Some artists ask for contributions from the public before they start. Harm van den Berg recorded lullabies in different languages from people in his circle of acquaintance,then used them for his installation. Other artists ask for contributions via the Internet. It is not without reason that the exhibition in The Netherlands Media Art Institute is called Cloud Sounds. The ‘cloud’ refers to the information, the data, that people everywhere are constantly asking for, and sharing, via internet.
Someone who works primarily with an on-line audience is the American artist Aaron Koblin. The Johnny Cash Project, which Koblin is showing together with Chris Milk, is an artwork that was made on and for the web. As a result of the many contributions by amateur and professional artists worldwide, a video clip of Johnny Cash singing ‘Ain’t No Grave’ becomes a painting in motion. After seeing the video clip, visitors to the website are given the choice of manipulating one of three frames. They can go to work with their mouse and a drawing program. The resulting picture is placed into the clip. As it now exists, the video clip is comprised of thousands of drawings by as many different artists, and resembles a moving comic book – all as an homage to Johnny Cash.
This form of crowdsourcing (contributions by the crowd) is nothing new. The Dutchmen Roel Wouters and Jonathan Puckey used crowdsourcing for the video clip project ‘One Frame to Fame’, to which the public contributes by providing webcam photos, and thus all worked on one clip. Now, at 5 Days Off, Wouters and Puckey are doing a large audience project with evidently failed flash photos. For previous art projects Koblin made use of Mechanical Turks: people who, for small sums of money, perform commissions that they receive via internet. Anyone can do this sort of work-from-home. There is work in various languages, from writing reviews to assigning key words to describe the contents of photographs. Early in 2006 Koblin asked Mechanical Turks to draw a sheep with its head facing left, and thus collected ten thousand sheep. He offered US$ .02 (two cents) per drawing; so the artwork cost him US$ 200. He collected the sheep over a period of forty days. People spent an average of 105 seconds on each drawing, which means that on the average they earned ,069 cents per hour. A selection from all these doodles can be found on Koblin’s website. Together they make up the artwork The Sheep Market: thousands of sheep in black lines, sometimes depicted felicitously, sometimes awkwardly drawn. Other projects by Koblin/Milk and Wouters/Puckey demonstrate that people are also prepared to contribute even if they don’t get paid for it. If the idea – and its visualization – appeals enough to the imagination, people are ready to participate in online artworks, even without remuneration.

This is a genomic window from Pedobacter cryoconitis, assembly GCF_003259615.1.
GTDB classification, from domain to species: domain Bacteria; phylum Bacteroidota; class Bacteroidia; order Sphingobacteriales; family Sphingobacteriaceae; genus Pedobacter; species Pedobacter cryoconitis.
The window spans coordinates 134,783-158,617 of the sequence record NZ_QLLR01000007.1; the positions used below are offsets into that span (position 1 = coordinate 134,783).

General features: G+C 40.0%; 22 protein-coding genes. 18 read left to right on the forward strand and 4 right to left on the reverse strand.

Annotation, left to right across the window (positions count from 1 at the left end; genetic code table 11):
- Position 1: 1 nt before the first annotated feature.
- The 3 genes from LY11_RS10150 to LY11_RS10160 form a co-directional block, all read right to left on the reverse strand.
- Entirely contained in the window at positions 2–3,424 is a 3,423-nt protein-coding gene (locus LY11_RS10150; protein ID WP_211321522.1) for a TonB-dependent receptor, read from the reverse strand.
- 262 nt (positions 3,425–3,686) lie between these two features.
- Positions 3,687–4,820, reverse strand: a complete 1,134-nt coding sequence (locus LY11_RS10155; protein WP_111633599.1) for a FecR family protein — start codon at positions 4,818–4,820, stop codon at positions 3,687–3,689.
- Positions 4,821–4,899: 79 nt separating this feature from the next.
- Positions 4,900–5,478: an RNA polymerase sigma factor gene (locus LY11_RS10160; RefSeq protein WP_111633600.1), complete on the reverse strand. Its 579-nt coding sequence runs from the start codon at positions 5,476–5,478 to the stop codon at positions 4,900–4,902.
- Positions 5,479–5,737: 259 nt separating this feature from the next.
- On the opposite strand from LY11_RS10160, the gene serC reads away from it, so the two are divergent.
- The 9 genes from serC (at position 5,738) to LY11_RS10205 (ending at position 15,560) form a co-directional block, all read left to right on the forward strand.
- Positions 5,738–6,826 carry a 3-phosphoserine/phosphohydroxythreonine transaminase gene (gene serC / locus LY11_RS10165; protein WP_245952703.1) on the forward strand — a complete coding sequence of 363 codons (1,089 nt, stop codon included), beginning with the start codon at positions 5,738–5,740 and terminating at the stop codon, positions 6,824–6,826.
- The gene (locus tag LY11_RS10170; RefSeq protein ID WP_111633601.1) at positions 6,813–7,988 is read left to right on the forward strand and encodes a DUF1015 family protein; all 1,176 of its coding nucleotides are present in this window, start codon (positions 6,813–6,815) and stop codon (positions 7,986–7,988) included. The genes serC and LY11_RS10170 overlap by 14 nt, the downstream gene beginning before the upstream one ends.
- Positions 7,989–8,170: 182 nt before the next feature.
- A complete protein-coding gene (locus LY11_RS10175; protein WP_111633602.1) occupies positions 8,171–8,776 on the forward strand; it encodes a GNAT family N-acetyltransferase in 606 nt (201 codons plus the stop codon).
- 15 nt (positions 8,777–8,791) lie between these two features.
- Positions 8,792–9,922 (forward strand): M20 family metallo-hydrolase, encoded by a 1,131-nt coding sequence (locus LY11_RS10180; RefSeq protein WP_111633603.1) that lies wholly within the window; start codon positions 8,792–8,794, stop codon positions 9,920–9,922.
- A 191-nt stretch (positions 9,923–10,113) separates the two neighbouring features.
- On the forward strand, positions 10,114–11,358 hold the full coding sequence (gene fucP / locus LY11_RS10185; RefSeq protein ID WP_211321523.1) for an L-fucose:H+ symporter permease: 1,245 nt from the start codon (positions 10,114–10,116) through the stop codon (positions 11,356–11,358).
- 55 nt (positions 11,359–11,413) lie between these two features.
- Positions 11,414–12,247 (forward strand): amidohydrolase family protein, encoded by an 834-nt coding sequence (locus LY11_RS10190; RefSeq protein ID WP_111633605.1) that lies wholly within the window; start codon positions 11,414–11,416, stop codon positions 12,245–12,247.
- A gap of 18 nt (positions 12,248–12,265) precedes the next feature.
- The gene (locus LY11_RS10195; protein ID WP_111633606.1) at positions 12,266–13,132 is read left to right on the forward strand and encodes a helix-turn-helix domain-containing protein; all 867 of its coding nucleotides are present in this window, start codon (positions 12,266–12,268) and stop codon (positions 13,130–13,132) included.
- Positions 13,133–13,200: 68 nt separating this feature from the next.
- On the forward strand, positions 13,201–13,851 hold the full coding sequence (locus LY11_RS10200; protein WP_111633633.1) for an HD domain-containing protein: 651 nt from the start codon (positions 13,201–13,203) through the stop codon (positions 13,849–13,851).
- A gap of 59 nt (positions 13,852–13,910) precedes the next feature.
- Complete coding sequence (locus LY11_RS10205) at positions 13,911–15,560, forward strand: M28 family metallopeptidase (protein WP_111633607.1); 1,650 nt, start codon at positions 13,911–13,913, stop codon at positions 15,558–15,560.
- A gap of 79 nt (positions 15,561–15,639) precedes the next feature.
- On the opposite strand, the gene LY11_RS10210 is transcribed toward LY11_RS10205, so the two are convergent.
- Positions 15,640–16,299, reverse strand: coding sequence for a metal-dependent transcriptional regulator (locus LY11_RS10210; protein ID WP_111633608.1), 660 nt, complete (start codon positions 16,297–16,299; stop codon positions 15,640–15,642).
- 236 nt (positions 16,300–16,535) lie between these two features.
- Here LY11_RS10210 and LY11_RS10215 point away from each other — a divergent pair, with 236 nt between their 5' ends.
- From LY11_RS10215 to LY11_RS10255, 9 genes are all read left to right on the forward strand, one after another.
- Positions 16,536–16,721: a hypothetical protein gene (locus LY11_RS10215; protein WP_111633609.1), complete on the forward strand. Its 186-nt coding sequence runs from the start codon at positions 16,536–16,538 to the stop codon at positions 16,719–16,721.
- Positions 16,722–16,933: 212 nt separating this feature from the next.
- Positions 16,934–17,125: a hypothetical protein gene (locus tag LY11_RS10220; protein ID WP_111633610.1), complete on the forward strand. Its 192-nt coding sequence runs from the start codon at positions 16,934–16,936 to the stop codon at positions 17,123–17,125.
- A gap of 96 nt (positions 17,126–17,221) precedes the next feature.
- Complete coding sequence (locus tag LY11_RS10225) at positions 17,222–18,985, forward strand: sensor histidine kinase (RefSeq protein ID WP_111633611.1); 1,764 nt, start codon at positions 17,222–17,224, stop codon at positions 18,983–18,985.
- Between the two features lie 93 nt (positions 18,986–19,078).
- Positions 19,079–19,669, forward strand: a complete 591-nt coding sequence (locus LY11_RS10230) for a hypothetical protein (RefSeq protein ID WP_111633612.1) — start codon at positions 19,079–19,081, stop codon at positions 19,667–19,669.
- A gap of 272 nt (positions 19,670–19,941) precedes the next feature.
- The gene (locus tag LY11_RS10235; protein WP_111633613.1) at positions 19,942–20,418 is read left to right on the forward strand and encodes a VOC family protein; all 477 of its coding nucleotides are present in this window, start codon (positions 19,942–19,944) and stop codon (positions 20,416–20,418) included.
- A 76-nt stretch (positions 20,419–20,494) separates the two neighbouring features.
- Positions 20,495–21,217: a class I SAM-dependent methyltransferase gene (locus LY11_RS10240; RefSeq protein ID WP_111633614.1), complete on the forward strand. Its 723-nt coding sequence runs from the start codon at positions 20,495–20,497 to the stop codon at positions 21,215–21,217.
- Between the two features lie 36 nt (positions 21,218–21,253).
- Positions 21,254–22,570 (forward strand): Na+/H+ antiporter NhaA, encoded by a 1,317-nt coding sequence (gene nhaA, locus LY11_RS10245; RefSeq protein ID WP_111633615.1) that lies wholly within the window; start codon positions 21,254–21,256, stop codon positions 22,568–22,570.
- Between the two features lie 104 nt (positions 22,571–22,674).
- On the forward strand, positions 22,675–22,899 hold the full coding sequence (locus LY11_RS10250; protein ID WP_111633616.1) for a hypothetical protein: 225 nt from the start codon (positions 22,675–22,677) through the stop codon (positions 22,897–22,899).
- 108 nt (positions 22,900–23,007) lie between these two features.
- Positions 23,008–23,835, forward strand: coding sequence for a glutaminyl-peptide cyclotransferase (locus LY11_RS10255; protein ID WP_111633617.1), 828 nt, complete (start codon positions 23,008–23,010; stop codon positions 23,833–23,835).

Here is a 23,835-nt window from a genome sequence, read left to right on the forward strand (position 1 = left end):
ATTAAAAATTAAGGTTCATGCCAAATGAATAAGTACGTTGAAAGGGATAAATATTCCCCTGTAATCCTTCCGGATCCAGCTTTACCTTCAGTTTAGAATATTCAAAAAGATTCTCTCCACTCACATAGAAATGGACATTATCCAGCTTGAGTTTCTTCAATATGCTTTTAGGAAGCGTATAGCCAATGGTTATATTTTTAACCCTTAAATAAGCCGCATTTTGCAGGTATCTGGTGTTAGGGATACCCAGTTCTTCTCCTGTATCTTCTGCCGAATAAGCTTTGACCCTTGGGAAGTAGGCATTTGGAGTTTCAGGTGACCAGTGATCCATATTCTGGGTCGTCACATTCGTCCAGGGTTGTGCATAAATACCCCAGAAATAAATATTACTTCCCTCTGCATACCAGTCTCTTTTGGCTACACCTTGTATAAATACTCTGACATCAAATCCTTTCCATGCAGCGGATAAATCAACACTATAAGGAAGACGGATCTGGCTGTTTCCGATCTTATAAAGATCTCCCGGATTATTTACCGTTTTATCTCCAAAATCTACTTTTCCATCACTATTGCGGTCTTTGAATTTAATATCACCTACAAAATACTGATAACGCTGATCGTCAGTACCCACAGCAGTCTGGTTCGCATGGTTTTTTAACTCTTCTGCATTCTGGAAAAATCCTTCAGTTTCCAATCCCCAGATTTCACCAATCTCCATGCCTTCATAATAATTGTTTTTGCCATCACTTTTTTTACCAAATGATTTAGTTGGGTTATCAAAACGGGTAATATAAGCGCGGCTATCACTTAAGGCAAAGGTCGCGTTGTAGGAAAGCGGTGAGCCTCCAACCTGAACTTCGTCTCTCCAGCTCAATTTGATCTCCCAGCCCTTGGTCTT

Even today it is still the case that in most ‘white cubes’ or museal spaces, you are not allowed to touch things. When I was a child that was even true at home. Until into the 1980s the television and radio were controlled only by my parents: “that’s no toy, it’s too expensive for you to play with.” Over the course of time this paradigm has been reversed: now parents ask their children for help in operating a computer or mobile phone. This revolution is also to be found in the museum world: in ‘old-fashioned’ museums you are welcome to browse around but not touch; young curators and artists on the other hand seek out ways in which the public can be given an active role. ‘Do not touch!’ has changed into ‘Join in!’
Ine Poppe is an Amsterdam based director, journalist and writer specialized in digital culture, technology and art.